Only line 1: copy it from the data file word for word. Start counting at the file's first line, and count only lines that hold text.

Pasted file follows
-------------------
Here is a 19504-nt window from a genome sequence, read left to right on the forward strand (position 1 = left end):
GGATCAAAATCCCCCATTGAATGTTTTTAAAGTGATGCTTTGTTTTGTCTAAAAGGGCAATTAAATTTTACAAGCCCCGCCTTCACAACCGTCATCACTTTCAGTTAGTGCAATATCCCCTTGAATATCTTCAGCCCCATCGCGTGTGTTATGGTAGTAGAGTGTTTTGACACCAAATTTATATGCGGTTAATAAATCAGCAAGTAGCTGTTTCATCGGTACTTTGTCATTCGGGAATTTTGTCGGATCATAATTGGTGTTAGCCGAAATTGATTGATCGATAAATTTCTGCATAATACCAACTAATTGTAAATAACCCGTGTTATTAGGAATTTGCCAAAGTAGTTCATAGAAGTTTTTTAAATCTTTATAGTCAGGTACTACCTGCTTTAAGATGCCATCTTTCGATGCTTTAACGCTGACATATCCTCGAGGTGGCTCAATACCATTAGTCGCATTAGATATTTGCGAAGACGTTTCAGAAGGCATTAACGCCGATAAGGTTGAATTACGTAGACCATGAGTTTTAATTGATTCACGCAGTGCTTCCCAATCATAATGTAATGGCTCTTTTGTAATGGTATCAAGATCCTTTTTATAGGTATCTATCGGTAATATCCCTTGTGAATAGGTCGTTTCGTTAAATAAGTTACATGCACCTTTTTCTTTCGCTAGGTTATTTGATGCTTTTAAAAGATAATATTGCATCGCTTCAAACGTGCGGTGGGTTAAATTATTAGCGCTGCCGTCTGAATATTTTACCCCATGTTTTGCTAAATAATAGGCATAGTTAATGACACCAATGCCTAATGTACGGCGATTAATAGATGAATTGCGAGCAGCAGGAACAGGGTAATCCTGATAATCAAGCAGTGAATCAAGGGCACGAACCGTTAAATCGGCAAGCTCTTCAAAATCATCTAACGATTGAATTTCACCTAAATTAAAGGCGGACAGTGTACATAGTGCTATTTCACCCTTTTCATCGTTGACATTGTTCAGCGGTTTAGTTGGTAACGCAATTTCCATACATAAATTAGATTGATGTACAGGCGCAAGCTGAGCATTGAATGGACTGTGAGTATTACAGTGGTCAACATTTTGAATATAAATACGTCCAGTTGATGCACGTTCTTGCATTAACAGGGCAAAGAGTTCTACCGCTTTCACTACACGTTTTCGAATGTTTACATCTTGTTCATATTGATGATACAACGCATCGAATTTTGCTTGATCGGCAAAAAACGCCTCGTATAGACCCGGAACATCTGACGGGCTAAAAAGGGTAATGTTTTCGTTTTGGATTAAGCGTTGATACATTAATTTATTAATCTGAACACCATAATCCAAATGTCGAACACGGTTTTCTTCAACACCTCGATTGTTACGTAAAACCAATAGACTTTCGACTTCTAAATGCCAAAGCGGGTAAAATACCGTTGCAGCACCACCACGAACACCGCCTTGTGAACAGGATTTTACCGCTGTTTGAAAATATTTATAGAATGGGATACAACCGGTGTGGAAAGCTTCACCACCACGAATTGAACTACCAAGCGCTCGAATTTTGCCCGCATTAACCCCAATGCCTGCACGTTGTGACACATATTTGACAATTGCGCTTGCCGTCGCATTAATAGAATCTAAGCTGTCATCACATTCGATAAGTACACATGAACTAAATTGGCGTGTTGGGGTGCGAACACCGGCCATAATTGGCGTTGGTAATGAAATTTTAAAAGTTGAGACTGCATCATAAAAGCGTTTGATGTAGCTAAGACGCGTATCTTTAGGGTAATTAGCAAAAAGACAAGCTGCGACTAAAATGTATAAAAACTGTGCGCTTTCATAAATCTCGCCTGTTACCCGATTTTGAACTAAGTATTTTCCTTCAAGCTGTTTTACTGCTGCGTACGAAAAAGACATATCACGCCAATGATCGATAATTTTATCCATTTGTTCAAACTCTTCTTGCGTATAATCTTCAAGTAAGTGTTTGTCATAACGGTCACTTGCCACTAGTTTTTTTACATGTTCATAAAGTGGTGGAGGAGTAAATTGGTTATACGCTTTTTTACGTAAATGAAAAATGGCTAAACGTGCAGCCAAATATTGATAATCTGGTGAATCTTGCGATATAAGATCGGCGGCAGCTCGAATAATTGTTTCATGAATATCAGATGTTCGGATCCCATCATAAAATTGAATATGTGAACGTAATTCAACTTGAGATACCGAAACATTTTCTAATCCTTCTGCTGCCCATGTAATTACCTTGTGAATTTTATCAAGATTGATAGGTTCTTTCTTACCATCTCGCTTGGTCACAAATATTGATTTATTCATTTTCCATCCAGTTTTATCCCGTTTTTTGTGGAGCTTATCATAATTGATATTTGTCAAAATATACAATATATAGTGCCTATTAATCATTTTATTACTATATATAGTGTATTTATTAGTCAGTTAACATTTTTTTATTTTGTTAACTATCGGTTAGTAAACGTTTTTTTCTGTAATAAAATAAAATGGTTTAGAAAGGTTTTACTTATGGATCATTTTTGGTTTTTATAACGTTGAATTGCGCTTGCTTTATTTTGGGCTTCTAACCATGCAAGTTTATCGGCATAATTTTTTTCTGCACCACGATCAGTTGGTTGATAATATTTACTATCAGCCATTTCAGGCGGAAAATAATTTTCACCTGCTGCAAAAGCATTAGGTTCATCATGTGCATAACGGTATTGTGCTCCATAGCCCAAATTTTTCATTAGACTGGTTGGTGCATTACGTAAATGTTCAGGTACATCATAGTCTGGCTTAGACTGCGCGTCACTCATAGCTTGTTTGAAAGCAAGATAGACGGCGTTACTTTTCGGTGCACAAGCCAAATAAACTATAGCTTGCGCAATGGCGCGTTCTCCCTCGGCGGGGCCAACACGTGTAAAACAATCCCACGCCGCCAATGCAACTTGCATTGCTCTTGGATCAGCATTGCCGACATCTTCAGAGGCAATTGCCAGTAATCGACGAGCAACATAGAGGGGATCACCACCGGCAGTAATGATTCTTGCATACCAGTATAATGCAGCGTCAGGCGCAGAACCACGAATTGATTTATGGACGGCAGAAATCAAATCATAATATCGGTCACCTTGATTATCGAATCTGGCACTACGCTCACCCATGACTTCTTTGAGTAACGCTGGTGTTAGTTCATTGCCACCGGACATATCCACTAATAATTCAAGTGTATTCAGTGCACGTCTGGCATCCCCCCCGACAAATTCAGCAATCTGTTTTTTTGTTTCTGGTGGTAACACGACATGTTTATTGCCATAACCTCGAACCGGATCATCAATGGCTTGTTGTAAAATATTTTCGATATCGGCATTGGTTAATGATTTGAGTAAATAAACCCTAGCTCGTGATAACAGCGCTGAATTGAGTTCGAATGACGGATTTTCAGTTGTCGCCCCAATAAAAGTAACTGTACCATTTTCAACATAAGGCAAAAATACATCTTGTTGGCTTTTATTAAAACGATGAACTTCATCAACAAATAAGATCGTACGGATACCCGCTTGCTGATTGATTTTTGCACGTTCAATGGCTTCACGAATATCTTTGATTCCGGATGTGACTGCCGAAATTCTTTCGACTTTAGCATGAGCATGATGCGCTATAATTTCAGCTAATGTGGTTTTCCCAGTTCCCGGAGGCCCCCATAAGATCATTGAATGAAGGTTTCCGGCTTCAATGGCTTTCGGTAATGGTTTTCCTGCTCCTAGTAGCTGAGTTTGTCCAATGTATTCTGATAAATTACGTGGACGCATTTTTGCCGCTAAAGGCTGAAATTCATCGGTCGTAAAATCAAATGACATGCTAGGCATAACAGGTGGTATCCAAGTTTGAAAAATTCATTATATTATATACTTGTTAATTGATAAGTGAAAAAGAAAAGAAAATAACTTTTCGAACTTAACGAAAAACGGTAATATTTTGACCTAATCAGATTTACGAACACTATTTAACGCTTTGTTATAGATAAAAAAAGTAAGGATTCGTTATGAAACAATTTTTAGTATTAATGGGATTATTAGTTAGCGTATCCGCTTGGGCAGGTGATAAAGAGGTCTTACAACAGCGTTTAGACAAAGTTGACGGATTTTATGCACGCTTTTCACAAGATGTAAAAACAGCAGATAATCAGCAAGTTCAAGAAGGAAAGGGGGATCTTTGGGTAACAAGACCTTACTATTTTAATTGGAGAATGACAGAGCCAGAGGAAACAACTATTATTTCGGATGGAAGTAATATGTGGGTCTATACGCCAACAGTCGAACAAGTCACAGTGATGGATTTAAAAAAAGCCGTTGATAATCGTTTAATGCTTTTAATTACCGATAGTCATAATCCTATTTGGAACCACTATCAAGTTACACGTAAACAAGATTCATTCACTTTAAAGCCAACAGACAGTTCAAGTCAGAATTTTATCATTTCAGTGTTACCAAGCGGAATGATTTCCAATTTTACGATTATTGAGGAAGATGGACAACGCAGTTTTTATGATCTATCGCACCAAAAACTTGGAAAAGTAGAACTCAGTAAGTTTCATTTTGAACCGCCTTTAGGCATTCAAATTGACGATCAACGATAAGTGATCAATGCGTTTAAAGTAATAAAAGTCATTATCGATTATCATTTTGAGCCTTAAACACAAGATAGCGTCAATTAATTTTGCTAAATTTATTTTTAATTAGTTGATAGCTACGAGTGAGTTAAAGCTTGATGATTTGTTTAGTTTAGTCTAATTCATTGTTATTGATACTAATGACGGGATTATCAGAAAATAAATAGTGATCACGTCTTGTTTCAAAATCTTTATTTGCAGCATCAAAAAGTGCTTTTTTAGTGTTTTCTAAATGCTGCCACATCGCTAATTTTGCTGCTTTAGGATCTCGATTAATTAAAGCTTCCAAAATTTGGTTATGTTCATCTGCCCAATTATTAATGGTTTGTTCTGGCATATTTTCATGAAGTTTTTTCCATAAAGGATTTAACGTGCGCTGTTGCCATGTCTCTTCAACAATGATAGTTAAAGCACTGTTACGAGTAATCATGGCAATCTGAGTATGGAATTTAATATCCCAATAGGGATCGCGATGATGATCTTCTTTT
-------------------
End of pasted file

Here is a 19504-nt window from a genome sequence, read left to right on the forward strand (position 1 = left end):